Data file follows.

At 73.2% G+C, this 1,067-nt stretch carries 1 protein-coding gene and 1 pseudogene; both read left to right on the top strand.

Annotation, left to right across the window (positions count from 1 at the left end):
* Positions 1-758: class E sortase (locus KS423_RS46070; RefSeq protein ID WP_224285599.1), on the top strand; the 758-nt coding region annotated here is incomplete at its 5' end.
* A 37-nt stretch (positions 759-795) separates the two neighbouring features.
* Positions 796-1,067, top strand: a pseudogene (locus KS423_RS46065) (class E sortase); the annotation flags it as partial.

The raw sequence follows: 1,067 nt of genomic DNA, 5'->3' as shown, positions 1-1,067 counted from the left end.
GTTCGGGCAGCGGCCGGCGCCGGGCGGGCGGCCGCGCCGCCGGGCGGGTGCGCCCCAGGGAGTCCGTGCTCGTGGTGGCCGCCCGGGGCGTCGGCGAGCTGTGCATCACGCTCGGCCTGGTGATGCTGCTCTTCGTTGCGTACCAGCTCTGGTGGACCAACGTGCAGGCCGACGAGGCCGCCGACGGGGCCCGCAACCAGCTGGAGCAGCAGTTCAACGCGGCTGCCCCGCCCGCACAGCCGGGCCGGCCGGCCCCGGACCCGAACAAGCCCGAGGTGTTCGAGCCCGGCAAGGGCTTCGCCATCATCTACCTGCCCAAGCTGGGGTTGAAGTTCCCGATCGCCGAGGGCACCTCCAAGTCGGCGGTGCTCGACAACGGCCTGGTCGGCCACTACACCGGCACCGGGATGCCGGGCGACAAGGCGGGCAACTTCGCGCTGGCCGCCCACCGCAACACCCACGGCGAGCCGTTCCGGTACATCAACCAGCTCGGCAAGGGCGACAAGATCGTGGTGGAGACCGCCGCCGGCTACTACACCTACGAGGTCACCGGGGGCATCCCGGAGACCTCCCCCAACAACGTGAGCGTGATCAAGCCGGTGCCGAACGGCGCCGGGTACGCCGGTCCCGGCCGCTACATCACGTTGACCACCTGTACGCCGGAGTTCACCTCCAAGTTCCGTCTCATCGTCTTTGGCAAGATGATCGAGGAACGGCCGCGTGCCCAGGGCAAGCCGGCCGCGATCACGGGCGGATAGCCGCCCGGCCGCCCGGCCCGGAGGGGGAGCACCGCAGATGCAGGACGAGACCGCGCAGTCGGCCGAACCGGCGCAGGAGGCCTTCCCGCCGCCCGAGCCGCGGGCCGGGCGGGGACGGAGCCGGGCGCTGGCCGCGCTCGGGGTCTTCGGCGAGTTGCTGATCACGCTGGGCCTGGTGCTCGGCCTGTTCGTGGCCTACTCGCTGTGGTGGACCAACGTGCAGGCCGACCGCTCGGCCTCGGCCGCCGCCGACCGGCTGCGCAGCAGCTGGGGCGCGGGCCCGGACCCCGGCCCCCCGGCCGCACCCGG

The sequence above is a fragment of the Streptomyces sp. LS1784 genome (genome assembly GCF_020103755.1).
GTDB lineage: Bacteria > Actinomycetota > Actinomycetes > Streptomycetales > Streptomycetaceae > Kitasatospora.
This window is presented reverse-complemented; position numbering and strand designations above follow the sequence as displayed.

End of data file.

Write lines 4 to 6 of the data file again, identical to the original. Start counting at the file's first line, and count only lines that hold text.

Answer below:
* A 37-nt stretch (positions 759-795) separates the two neighbouring features.
* Positions 796-1,067, top strand: a pseudogene (locus KS423_RS46065) (class E sortase); the annotation flags it as partial.

The raw sequence follows: 1,067 nt of genomic DNA, 5'->3' as shown, positions 1-1,067 counted from the left end.